Much thanks to Adam Williams, Chris McMahon, Daragh Farrell, Desi McAdam, Elizabeth Keogh, Emerson Clarke, Jake Scruggs, Kragen Sitaker, Ivan Moore, Joe Walnes, Jonathan Weiss, Kent Schnaith, Marten Gustafson, Matt Savage, Micah Martin, Michael Hale, Michelle Pace, Patrick Kua, Patrick Morrison, Ravi Mohan, Steven Baker, Steve Tooke, Tim Bacon, Paul Pagel, Enrique Comba Riepenhausen, Nuno Marques, Steve Smith, Daniel Sebban, Brian Brazil, Matthew Russell, Russ Miles, and Raph Cohn for corresponding with us and relating their ideas and stories for us to use.
In 2008 we launched http://apprenticeship.oreilly.com, where we posted the content of the patterns for feedback from the community. Thanks to everyone who contributed, including Julie Baumler, Bob Beany, Antony Marcano, Ken McNamara, Tom Novotny, Vikki Read, Michael Rolf, Joseph Taylor, and especially Michael Hunger, who was an active participant in the forums and provided us excellent feedback from his several manuscript reviews.
I also need to express my gratitude to the daily passengers of the Metra Union Pacific West Line train that runs from Chicago’s Loop to the western suburbs. The majority of this book was written in the library-like silence of this train. Thank you for keeping to yourselves and enjoying your own books while I was writing mine. See you tomorrow!
I joined Obtiva in 2006, when Kevin Taylor convinced me that I should become its fourth employee rather than a subcontractor. It was certainly good advice, and has paid off in countless ways. I need to thank Kevin for supporting my untested ideas, handing me part of the company, cleaning up my continual messes, and taking care of so many unglamorous yet vital aspects of the business. I am excited about what the future holds for our company. One of the untested ideas that Kevin allowed me to run with was launching Obtiva’s Software Studio and bringing on apprentices who we could nurture into senior developers. Since starting the Studio in April 2007 we have brought on six apprentices, and I need to express my sincere thankfulness to our first three apprentices, Brian Tatnall, Joseph Leddy, and Nate Jackson, who bore the brunt of my many shortcomings and inexperience. The trial and error that these guys endured has helped us gradually improve the apprenticeships of our most recent three apprentices, Colin Harris, Leah Welty-Rieger, and Turner King. Thanks to all six of you for your dedication, enthusiasm, and desire to learn and grow in often less-than-ideal circumstances.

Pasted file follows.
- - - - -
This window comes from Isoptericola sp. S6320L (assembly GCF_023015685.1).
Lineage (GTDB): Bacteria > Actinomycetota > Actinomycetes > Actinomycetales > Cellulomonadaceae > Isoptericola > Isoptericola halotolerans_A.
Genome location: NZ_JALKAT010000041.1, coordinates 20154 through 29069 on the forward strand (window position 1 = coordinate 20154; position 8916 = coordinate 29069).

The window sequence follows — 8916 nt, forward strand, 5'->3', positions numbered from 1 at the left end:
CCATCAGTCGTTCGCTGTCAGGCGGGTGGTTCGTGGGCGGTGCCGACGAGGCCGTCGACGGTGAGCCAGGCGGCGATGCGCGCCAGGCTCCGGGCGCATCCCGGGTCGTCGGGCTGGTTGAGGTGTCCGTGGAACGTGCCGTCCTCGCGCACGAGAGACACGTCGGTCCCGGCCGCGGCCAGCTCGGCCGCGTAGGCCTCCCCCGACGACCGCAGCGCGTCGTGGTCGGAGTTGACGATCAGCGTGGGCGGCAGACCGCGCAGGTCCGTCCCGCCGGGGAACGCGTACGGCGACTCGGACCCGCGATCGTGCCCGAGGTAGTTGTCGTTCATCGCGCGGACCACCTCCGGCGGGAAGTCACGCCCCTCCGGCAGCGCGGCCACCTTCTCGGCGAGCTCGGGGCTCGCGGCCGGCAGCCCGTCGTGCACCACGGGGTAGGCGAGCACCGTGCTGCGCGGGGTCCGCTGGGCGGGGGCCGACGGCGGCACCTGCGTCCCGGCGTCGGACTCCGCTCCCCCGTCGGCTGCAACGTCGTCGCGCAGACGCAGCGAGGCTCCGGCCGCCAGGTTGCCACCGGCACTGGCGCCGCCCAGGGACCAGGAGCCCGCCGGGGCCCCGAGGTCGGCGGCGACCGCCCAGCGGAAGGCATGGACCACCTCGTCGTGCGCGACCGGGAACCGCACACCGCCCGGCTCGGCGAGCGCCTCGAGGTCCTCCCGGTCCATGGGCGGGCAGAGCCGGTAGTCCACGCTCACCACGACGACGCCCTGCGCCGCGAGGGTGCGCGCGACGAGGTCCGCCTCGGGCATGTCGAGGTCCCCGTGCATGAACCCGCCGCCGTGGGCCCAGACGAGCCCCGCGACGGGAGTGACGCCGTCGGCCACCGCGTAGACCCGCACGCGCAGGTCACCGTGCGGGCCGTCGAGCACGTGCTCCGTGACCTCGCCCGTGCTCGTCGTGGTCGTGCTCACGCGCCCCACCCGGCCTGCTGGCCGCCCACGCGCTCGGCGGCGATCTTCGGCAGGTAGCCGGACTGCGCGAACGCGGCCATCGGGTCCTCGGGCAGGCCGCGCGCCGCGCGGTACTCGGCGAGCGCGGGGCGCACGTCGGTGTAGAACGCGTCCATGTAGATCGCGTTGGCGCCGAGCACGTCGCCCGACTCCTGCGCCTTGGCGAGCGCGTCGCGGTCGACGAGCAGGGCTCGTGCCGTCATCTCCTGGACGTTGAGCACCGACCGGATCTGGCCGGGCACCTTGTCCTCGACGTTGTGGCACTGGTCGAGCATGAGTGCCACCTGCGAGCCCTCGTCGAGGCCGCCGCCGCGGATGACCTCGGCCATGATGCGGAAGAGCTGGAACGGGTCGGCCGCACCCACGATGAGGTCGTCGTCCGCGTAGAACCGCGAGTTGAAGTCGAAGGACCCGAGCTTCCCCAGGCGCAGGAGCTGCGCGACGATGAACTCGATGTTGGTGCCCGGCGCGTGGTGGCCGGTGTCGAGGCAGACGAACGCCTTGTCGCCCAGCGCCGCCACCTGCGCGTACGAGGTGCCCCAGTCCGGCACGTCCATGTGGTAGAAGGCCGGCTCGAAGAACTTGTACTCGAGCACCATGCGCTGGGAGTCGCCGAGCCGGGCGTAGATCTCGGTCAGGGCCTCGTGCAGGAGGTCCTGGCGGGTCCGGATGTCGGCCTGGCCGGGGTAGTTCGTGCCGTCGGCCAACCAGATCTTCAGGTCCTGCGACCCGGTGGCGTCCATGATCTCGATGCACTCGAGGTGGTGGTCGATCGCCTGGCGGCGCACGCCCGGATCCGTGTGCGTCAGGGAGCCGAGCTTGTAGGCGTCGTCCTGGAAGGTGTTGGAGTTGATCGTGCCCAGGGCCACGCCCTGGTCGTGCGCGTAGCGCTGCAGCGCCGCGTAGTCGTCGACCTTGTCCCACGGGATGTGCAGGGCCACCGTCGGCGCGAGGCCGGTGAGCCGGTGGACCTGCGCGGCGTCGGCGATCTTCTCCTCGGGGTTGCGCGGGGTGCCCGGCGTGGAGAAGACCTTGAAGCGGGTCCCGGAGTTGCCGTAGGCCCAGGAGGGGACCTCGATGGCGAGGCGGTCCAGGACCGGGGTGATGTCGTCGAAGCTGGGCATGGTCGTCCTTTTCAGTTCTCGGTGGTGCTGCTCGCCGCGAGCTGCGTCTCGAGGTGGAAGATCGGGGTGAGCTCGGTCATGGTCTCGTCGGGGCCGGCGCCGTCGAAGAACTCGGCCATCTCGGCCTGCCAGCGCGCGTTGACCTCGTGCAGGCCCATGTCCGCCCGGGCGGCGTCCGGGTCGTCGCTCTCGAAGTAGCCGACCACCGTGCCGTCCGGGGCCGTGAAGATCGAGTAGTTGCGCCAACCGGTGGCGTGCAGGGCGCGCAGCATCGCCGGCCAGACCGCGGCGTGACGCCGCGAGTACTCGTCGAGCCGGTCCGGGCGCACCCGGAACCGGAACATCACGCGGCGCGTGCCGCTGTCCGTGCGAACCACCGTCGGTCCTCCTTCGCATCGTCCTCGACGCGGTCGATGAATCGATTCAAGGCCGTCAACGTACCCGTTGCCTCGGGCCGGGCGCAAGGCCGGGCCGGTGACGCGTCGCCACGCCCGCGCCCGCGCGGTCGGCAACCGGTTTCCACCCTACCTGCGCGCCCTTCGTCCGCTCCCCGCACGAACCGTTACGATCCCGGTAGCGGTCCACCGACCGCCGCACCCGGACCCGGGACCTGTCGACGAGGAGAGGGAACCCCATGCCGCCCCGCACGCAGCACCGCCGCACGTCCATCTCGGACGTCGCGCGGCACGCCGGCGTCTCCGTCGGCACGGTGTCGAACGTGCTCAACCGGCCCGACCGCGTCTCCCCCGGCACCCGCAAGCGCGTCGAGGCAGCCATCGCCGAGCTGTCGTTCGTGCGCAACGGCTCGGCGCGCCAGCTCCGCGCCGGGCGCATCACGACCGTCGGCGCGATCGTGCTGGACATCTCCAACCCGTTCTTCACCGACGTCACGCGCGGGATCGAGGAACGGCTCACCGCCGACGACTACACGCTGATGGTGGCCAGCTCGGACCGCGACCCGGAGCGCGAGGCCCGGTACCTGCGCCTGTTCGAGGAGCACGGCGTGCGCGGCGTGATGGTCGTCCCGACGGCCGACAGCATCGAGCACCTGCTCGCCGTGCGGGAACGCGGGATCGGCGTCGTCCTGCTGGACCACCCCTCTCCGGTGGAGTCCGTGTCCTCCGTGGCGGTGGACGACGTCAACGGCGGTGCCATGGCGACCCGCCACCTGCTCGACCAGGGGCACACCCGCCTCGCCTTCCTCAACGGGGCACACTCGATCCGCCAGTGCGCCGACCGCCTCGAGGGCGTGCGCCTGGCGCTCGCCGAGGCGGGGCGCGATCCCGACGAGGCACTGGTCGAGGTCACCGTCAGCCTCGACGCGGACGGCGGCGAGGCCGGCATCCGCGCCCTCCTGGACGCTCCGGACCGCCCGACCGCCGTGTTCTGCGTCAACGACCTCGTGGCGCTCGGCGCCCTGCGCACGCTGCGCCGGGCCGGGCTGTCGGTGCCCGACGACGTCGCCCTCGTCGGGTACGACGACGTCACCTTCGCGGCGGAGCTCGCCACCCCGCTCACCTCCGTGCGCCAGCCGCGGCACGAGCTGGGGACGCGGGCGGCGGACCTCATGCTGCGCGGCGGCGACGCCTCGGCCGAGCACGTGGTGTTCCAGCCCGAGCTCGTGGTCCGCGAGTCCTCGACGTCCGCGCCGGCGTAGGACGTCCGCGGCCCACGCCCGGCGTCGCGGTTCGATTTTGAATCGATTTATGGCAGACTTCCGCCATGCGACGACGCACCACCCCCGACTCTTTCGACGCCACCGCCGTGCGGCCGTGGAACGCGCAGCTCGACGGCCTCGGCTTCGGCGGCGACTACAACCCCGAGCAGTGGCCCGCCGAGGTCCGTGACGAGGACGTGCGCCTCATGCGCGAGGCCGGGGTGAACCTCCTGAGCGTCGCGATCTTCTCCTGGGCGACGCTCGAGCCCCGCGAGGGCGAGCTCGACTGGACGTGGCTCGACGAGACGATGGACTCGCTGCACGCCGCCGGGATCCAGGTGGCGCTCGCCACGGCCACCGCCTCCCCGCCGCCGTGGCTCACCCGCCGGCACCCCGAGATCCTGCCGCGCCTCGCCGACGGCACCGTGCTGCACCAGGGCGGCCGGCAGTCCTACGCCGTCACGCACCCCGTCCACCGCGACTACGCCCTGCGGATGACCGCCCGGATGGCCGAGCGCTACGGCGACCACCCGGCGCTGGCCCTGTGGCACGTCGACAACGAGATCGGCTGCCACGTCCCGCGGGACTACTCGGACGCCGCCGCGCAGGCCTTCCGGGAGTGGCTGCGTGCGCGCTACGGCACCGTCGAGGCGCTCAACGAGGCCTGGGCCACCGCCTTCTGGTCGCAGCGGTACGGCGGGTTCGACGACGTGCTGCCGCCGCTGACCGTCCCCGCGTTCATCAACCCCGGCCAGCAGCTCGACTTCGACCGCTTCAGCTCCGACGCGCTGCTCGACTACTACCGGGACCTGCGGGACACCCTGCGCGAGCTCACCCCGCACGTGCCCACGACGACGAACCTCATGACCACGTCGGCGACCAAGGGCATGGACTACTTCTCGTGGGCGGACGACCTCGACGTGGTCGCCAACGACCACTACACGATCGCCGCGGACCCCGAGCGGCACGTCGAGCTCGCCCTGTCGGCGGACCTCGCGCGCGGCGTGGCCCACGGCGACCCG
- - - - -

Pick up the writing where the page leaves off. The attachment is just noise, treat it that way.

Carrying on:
Mary Treseler is the person responsible for encouraging us to publish this project. From the first time she read our initial patterns in 2005, she found that they resonated with her, despite the fact that she was not a programmer herself. Thank you, Mary, for hearing our intent despite our inexperience as writers, and for sticking with us patiently through the years.
I was blessed with growing up in a very stable family. Although we moved around a lot, my mom and dad were steadfast in their examples as parents, spouses, and Christians. Having them as role models has made my transition into adulthood, marriage, and parenthood relatively painless. Marcia Hoover and Rick Hoover were a constant source of encouragement for me as a writer, from a very early age. Thank you, Mom and Dad, for nurturing my writing instincts.
Although I didn’t start programming until I was 26, I didn’t waste any time starting a family: my daughter was born when I was 24, just a few months before finishing graduate school. While starting a family under those circumstances is incredibly challenging, one of the things that my children gave me as a father was a laser focus on my responsibilities. There hasn’t been a day since Rose’s birth in 1999 when I could afford to be unemployed, and that is incredibly motivating for someone starting a new career. As my children have grown from babies to elementary-age kids, I have been inspired by watching them overcome obstacles in their own learning processes. This has reminded me to continue my own lifelong learning and to pursue knowledge as tenaciously as they do. Rose, Ricky, and Charlie, thank you for loving me unconditionally and for putting up with your fourth sibling, Daddy’s laptop. You should be seeing a bit less of it in the future now that this book is finished.